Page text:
There can be fewer better places to capitalise on a heat wave than the remote Garbh Choire of Beinn a’ Bhuird – the high elevation north-facing cliffs are dank in typical conditions but provide spectacular routes in grand surroundings once dry. The mighty West Wall of Mitre Ridge is particularly impressive and Slochd Wall (HVS) had been on the list for some time, awaiting just such weather. Jim needed little persuasion and we got an early start aiming to sneak up the Cumming-Crofton Route (S) as well.
The approach from Invercauld is best tackled on bikes but it’s easy to get disheartened by the relentless slog and abandon the bikes too soon in Glen Slugain. With a bit of pushing it’s possible to cycle all the way into upper Glen Quoich, which has the added benefit of ensuring a brilliant descent on the way back!
Hazy clouds kept the temperatures at bay on the journey in but I was still soaked through by the time we arrived at the top of the crag after three hours on the go. We refuelled, geared up, stashed sacks and walked down to the base of the West Wall, marvelling at the wild setting and bone-dry cliffs.
Slochd Wall takes a natural line up a very imposing section of cliff, where giant overlaps and staggered corners serve to create an impression of incredible steepness – the intimidation factor was high! We had the route to ourselves and Jim pounced on the first pitch which leads up an introductory gully before traversing to the base of a crack system on the main face.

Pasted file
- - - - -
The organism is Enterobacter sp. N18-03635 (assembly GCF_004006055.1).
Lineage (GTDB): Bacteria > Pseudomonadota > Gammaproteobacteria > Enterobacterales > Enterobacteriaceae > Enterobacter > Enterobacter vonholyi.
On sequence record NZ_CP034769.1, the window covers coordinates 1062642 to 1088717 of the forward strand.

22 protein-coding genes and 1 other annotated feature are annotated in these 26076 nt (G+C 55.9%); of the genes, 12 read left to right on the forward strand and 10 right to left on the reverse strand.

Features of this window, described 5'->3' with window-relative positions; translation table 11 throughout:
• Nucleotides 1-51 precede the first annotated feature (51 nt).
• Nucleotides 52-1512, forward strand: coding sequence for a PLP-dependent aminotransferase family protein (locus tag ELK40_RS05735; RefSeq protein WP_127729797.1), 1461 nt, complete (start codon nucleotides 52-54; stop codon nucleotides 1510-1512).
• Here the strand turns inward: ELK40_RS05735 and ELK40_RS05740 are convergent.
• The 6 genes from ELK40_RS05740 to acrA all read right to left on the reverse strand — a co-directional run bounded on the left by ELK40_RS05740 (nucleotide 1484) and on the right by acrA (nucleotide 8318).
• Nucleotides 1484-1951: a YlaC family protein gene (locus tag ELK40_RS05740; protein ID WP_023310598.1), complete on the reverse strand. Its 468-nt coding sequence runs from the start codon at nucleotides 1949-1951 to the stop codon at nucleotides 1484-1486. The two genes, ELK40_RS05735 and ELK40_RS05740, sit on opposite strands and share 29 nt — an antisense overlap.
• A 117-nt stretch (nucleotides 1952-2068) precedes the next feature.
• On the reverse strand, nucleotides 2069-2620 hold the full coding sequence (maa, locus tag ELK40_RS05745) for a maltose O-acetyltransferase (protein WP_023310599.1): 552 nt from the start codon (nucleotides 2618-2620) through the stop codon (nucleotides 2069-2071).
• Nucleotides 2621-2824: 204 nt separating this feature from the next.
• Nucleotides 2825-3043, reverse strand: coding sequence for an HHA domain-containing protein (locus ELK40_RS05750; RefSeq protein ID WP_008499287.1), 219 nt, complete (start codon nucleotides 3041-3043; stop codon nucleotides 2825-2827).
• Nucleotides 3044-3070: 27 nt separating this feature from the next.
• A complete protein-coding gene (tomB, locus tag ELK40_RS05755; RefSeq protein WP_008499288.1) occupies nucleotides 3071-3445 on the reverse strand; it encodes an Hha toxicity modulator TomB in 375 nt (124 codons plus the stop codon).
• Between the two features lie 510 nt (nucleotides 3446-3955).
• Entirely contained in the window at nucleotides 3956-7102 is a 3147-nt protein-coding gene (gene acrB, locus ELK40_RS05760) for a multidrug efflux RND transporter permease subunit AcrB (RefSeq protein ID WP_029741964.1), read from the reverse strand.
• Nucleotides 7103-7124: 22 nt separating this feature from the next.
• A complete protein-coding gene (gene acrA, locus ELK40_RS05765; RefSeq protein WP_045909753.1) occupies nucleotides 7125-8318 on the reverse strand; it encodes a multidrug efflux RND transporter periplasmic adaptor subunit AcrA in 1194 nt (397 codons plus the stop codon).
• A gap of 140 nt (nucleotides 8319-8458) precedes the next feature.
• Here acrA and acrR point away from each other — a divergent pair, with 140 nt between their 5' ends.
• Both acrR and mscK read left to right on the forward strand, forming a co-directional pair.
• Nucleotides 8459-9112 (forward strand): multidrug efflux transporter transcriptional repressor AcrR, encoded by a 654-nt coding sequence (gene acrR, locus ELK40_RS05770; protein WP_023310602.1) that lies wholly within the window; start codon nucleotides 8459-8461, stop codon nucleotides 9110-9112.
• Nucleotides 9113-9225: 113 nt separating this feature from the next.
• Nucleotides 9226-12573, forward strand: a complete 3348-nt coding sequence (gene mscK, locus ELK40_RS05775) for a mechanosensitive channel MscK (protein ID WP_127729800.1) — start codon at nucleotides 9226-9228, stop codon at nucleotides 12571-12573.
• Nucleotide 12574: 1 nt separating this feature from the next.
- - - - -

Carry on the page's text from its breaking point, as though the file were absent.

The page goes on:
The next pitch traverses up to the base of the main corner system which is then followed for most of the route. The climbing was superb – sustained and technical up cracks and edges but never too hard for the grade. Pulling through the overlap and climbing the corner above constitutes the crux and once committed a brief moment of panic ensued before I lay-backed high enough to place good gear and so reach the belay.
Despite the modest 4c grade, the start of pitch 3 is very technical and I can imagine in the wet (which it clearly frequently is) would be utterly desperate. Jim cooly floated up and out from under the roof and was able to link pitches 3 and 4 together to not only save time but create another long and sensationally exposed pitch.
A final easy section up the arete saw us at the top; minds suitably blown and after a quick pit-stop we were heading back to the base of the cliff for classic number two – The Cumming-Crofton Route.
This brilliant climb follows a groove and crack system up the highest part of the face to link with the final section of Mitre Ridge along the airy crest. The steep corner on pitch 3 is a particular highlight but for the full experience, Bell’s Variation must be taken on the Second Tower, providing a dramatic finale to the difficulties. I first climbed it nine years ago and had zero regrets repeating it as the quality moves flowed by.
As the light turned golden we hastily packed up and headed back down to the bikes, feeling fortunate we have the opportunity to experience days like these in such wild places. All that remained was a short walk and a thrilling mountain bike descent, oh and the obligatory photo of Squareface of course…